Trikkur 14 – 200NL at Red Star Poker

by trikkur

This is an intermediate to advanced video for the small stakes players. I start by mixing 100NL and 200NL tables, but soon find 4 tables of only 200NL. I recorded this video at Red Star Poker, which was my main poker room at the time because of the great rakeback deal they offered. I teach a new move called a showdown raise that will likely force your opponent to check the river to you. I also talk about how you should listen to those warning bells in your head while you play. You can see a great example hand that demonstrates how I altered my normal play because I picked up on my opponent making a strange play.

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Showdown Raise

I mentioned a new move called the showdown raise during this session. It is similar to a blocking bet, which we learned about in Trikkur 8, but it can be used while you are in position instead of out of position. The goal of a showdown raise is the same as a blocking bet – you like your hand, but want to see a showdown for cheap. A showdown raise can be used when your opponent bets into you on the turn; and then you make a small raise of 2.5-3x of their bet size.

A villain with a made hand will often just call in this spot with a wide range of hands. His weak to medium strength hands will have no reason to raise and will either fold or call with intentions of check/folding the river. This allows you to get value from these weaker made hands, while protecting yourself from a triple barrel bluff. We wouldn’t make a showdown raise if we could call a triple barrel, so stealing that fold equity from our opponent with a similar hand range to ours is a very strong play.

A villain with a strong hand will also make a call here unless the board is very wet. (See Wet vs. Dry Board Texture) If they just make the call, it gives them two options on the river. They can bet out themselves, which allows us to fold without putting in any more money. Most opponents however will go for the big pay day and hope for a check/raise all in on the river after your showdown raise. This is why we plan on checking behind and seeing the showdown for cheap. Either way, we are losing the hand against a strong opponent and we were just trying to limit our losses.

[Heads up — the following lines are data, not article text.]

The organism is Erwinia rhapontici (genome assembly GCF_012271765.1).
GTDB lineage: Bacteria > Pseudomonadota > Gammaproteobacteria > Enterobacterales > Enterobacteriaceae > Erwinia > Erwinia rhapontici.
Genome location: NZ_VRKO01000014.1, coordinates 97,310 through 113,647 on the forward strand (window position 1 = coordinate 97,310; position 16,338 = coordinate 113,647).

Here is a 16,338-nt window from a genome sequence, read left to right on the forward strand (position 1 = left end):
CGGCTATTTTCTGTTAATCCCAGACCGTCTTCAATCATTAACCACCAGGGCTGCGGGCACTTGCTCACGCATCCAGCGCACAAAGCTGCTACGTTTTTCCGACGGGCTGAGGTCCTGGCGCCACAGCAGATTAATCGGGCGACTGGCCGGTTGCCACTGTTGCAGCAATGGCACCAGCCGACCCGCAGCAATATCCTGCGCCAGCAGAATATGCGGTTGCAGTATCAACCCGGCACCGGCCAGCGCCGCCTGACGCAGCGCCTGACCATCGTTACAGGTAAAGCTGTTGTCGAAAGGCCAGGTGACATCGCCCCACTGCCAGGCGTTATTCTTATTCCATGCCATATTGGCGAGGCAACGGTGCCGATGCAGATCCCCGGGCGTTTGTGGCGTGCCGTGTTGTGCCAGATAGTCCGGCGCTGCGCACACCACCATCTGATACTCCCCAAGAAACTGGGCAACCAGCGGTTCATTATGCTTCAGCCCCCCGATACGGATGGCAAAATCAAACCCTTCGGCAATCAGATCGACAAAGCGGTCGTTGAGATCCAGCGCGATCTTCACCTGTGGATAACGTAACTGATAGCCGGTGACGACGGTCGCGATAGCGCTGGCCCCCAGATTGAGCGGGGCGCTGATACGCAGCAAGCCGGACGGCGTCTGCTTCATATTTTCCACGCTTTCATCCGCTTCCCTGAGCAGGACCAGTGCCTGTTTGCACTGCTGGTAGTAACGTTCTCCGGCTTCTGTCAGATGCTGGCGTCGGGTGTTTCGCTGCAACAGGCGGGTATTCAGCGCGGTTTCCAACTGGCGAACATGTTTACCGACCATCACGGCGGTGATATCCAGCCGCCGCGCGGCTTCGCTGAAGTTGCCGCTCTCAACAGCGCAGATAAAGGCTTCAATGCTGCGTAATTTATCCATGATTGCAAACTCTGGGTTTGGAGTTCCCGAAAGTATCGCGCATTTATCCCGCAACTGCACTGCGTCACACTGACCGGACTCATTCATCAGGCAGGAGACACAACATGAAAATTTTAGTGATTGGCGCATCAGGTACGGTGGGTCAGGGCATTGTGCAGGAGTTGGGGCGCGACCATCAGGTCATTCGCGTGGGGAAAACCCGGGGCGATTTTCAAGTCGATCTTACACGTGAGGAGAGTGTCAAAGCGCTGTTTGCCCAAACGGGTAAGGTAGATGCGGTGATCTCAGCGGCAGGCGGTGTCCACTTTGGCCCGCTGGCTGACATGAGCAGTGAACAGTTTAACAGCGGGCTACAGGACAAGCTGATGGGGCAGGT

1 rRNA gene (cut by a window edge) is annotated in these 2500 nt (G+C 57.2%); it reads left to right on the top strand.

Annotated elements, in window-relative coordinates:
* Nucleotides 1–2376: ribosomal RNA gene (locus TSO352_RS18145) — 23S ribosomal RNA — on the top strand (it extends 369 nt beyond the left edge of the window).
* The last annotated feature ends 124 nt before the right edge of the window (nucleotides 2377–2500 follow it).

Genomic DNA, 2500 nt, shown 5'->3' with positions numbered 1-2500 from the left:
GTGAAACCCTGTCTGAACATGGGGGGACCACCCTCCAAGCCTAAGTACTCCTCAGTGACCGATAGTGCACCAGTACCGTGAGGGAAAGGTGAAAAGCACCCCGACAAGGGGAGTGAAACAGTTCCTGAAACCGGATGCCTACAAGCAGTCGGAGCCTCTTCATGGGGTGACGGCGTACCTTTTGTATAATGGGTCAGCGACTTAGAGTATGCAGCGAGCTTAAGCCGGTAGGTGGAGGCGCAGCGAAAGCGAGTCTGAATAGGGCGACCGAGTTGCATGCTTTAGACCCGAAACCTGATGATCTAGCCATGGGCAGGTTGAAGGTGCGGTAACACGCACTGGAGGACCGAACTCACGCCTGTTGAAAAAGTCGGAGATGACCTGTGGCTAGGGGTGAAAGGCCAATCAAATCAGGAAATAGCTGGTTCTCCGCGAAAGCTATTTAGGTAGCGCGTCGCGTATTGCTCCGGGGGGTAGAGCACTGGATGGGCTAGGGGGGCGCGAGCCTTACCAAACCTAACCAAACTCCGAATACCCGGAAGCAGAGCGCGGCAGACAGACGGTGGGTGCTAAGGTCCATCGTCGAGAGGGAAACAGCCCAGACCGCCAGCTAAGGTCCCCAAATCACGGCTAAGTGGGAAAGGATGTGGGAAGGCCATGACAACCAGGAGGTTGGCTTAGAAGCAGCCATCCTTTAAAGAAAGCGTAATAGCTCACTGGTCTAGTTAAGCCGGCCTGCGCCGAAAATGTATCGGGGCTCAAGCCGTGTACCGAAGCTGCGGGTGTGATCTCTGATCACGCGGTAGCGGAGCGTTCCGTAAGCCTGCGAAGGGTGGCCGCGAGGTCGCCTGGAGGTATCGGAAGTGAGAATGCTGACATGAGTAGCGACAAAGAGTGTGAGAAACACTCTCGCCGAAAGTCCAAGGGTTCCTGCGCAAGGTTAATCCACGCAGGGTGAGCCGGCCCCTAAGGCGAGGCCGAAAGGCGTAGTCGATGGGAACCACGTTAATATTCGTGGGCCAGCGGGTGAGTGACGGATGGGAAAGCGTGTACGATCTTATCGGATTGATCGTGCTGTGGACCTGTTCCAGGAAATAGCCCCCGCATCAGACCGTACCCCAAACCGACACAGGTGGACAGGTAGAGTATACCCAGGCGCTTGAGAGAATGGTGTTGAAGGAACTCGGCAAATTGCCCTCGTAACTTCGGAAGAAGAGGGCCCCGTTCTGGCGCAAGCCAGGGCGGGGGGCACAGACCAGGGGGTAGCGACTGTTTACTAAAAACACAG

Listen to those Warning Bells

Warning BellsAs you play more and more hands, you will start to understand the natural order of the game. This is sort of difficult to describe, but you will know what I’m talking about when those “warning bells” start going off in your head. This is usually because our opponent does something unexpected and against the normal flow of the game. Normally this is because they have a hand that is either very strong or very weak and they are trying to trick us into believing the opposite. You should pay attention to these warning bells and try to understand what your opponent is doing before making your normal play in these spots.

During this video, there was a really great example of this where I opened with and get 3-bet small out of the blinds. I called the 3-bet and the flop came and the villain just checked to me. That check set of warning bells because it seemed like a perfect flop to continuation bet on. It was relatively dry and he could easily represent that Ace. Normally I would pounce at this spot and make a bet, but I felt like I was being set up.

Since I was feeling a bit nervous I decided to just check behind on the flop with my bottom pair. The turn came a , which gives us a flush draw. The villain decides to bet out even though this turn rarely changes his hand strength. I decide to just call because there is no reason to raise with our bottom pair flush draw. If the villain calls our raise then we are behind, but if he folds then we likely had the best hand anyway.

The river was the , which completes are backdoor flush draw. The villain instantly bets full pot, which seems like a big hand frustrated that it missed value. Our flush completing allows us to make an all in raise over his bet and he decides to make the call, allowing us to win a nice pot against hist .

If I hadn’t listened to those warning bells on the flop, my bet would have likely been check/raised all in and I would have been forced to fold. Instead I took the free card and improved my hand enough to make the turn call. The river pays me off and I’m able to build a large pot after completing my hand.

Sign Up for Rakeback

Play at Red Star PokerIf you enjoyed this video and want to give the poker room a shot, you can sign up for Red Star Poker rakeback directly through PokerTrikz. I have worked with Red Star Poker for more than 5 years now and can offer the best deal available for PokerTrikz members. Every player will receive 36% rakeback, a 250% up to $1500 deposit bonus and entrance into our exclusive rake races. This means you can make a deposit of only $600 and that will unlock the max bonus of $1500 for you to clear. You will also receive 36% of the rake you paid deposited to your account every Thursday as actual cash . Rakeback is a direct payment and not a bonus you have to spend time clearing, which is why it is essentially a paycheck for poker players.

I can personally vouch for Red Star Poker as I played there full time to pay my bills for 3 years and have promoted them as an affiliate for almost 5 years now. They have never missed a payment to me and their cash outs were always within a reasonable time frame. My rakeback was automatically paid once a week into my account and it required no work on my part. They also accept players from all over the world including the US, which makes them a great choice for anyone interested. Help support the free content on PokerTrikz and sign up for Red Star Poker today – you will be happy you did.